Proposal backs government rules for tribal pensions

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A pro-sovereignty initiative to ensure that tribal pension plans fall under
government regulations has garnered widespread support in Indian country,
and awaits action by Congress.

The federal government regulates all pension plans under two sets of rules,
one for private-sector businesses and another for governments. Government
plans have more flexibility and are exempt from costly testing, reporting,
auditing and penalty requirements.

The problem is that the statute dealing with pension plans under government
regulations does not include "tribal governments" along with federal, state
and municipal governments in the definition of "government."

In early September, a broad coalition of tribes and tribal organizations,
including the United South and Eastern Tribes and the National Congress of
American Indians, wrote to Rep. Bill Thomas, R-Calif., chairman of the Ways
and Means Committee, urging him to include in a pension reform bill he is
crafting a provision clarifying that tribal governments have the same
ability as federal, state and local governments to self-regulate their
employee benefit plans.

The provision emerged from a separate bill brought forward by Reps. J.D.
Hayworth, R-Ariz., and Dale Kildee, D-Mich., co-chairs of the House Native
American Caucus. Twenty-six bipartisan members of Congress support the
initiative, as well as key Senate members.

Until last year, the Internal Revenue Service routinely approved tribal
pension plans under the government regulations, said Robert Yoder, an
Arizona attorney who designs tribal pension programs, 401 (k) programs,
welfare programs and trusts, and advises tribal employers on tax compliance
and employment law issues.

But in 2003, the IRS began to question whether tribal governments are truly
"governments" under the Internal Revenue Code and the Employee Retirement
Income Security Act, Yoder said.

Yoder enlisted lobbyist Ed Ferrigno from the Profit Sharing Council of
America (a nonprofit pension association that supports equal government
status for tribes), and the two took up the cause of assuring that tribal
plans would come under the public sector regulation rather than the private
business rules.

"The more tribes are treated as 'businesses,' the easier it is to justify
more regulations and more taxation. To resolve this matter and guard
against the further erosion of tribal sovereignty, we have spent the past
two years actively pursuing new legislation that would clarify once and for
all that tribal governments are governments under the law," Yoder said.

Some tribes have pension plans under the private-sector rules simply
because that's what they've been "sold" by investment firms and insurance
companies "that are more concerned with getting money in the door, than
with saving tribes from regulatory burdens or sovereignty waivers," Yoder
said.

The provision is important not only because it recognizes and reiterates
tribal sovereignty and the government-to-government relationship with the
United States, but also because government pension plans provide an array
of benefits not available under the private rules, Yoder said.

For example, under private-sector plans, tax-exempt tribes are required to
bear the burden of complying with tax qualification rules without getting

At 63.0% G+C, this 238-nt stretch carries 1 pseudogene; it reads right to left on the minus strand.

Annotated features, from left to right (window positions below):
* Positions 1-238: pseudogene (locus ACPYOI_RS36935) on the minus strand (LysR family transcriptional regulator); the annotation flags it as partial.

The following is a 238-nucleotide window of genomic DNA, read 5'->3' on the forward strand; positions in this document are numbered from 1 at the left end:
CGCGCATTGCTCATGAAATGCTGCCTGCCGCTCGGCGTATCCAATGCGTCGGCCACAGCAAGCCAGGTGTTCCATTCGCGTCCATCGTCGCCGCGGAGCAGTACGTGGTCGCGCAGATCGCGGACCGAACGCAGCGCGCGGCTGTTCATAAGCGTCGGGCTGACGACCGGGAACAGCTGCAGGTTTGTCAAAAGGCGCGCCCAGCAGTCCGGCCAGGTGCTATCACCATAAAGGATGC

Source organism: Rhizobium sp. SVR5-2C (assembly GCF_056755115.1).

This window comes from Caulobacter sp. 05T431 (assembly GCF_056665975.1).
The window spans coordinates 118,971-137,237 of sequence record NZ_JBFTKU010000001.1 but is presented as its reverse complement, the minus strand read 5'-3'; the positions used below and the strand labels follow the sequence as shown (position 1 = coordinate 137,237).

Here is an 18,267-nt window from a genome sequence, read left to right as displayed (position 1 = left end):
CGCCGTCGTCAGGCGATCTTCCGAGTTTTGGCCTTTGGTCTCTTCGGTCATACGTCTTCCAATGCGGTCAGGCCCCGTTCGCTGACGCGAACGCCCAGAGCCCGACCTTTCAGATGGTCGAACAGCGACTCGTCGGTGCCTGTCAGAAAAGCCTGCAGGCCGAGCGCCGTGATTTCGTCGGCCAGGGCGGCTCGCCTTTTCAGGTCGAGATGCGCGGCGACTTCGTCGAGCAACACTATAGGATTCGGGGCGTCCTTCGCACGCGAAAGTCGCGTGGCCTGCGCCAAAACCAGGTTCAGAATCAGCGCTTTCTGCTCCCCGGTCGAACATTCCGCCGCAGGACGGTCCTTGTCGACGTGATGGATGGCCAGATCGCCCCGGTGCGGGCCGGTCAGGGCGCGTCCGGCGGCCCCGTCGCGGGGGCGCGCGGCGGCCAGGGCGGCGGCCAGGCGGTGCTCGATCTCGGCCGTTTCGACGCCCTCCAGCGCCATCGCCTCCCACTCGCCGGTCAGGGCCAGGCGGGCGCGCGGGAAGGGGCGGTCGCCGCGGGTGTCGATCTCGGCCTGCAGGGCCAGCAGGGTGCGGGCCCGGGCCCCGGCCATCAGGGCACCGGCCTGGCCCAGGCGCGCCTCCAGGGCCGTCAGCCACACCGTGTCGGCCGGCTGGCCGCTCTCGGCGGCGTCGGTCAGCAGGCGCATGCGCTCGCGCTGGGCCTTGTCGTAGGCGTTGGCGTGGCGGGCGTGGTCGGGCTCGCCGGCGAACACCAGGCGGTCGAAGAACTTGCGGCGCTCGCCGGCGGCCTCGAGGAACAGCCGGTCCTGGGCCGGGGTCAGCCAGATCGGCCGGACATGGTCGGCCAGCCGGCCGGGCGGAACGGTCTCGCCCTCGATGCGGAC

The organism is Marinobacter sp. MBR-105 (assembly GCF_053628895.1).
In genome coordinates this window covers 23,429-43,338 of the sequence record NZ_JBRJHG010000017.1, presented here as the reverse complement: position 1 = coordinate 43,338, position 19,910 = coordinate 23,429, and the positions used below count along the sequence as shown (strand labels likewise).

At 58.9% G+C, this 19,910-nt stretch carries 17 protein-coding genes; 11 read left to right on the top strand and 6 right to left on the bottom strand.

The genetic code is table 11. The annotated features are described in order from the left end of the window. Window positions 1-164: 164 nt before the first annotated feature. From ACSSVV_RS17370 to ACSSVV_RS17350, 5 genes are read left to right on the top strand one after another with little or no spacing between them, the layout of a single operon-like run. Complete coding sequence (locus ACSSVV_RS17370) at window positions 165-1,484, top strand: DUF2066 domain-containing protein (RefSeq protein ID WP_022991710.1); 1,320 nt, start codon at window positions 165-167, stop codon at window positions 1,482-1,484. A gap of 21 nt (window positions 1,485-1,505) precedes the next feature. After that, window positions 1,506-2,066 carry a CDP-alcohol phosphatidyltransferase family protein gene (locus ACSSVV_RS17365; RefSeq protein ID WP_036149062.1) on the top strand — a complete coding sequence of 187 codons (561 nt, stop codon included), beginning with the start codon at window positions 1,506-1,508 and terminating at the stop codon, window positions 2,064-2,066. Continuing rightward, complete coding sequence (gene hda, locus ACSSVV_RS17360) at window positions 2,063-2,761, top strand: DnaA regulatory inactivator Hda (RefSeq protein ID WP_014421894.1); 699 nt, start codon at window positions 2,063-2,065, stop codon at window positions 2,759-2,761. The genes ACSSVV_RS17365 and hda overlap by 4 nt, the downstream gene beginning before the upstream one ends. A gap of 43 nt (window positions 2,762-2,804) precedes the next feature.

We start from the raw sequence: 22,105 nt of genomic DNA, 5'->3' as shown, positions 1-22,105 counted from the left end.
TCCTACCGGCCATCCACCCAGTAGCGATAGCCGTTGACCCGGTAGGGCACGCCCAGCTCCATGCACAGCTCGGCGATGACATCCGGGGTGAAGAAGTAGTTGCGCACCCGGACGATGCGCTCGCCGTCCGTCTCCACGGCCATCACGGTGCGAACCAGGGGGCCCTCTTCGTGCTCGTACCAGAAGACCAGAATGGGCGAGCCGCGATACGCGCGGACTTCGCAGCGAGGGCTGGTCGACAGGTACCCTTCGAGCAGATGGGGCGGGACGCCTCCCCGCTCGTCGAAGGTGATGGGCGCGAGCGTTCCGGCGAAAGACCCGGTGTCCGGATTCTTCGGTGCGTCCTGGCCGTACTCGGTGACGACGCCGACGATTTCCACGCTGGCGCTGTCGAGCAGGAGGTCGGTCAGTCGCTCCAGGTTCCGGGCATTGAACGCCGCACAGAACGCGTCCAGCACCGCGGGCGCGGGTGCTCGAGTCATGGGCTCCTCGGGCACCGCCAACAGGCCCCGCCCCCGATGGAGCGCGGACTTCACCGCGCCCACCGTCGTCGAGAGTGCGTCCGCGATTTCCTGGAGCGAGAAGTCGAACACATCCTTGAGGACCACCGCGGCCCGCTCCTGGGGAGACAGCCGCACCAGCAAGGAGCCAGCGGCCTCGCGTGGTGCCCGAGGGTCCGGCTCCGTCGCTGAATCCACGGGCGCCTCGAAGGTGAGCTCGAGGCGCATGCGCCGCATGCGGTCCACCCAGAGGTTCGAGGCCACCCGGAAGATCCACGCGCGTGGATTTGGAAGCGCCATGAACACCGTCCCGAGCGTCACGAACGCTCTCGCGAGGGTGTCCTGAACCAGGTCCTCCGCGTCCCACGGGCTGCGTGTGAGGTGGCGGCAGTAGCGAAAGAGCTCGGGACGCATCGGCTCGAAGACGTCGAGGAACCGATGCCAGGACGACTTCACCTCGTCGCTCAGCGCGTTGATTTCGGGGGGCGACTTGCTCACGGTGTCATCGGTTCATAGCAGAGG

tax benefits.

Government plans allow tax-free benefits to police and firefighters who are
killed in the line of duty and provide for the early retirement of public
safety workers to encourage them to retire young while they are still able
to pursue other careers.

With government-regulated plans, tribes are able to offer the same good
benefits as state and municipalities, and so are able to compete in
recruiting public safety employees.

Other benefits of government plans include the flexibility to set up
different pension plans for various groups, such as school teachers and
other employees hired by a tribe.

Perhaps one of the most significant benefits is that government pensions
provide secure retirement plans for their employees, unlike some Enronesque
private sector plans that have disappeared under spectacular corporate
corruption scandals, leaving employees without their benefits.

Yoder and Ferrigno initially sought an administrative remedy using
Presidential Executive Order 13175 that was issued by President Clinton and
reaffirmed by President Bush. The order requires federal agencies to
consult with tribes in developing regulatory policies that impact tribes.

"There's a lot of good stuff in that executive order, but nobody uses it,"
Yoder commented.

The two men then sought and acquired an IRS moratorium on approving further
pension applications until the issue is resolved.

The moratorium, which took effect in January 2004, will be in place until
the legislature acts, said Christie Jacobs, director of the Indian Tribal
Government Office within the IRS.

"We stopped taking the applications for government plans because we have no
clear guidance," Jacobs said.

Although the IRS is not allowed to make recommendations to Congress,
"everybody knows that tribes are governments, but frequently in the law and
tax laws, they are not specifically addressed. The bill will bring clarity
to the statutes so that the language is the same in all places," Jacobs
said.

The finance, labor and tax committees have "marked up" the pension reform
bill with the tribal provision included, Ferrigno said, explaining that
Thomas' Ways and Means Committee is the last stop before the bill moves
forward to a Senate and House vote, conference work and a final vote by
each chamber.

"The good news is we're at a place in the process where 99.9 percent of
legislation never gets to. We're part of a bill that's moving and there's a
lot of interest in getting it enacted," Ferrigno said.

The bill is expected to pass by the end of the year.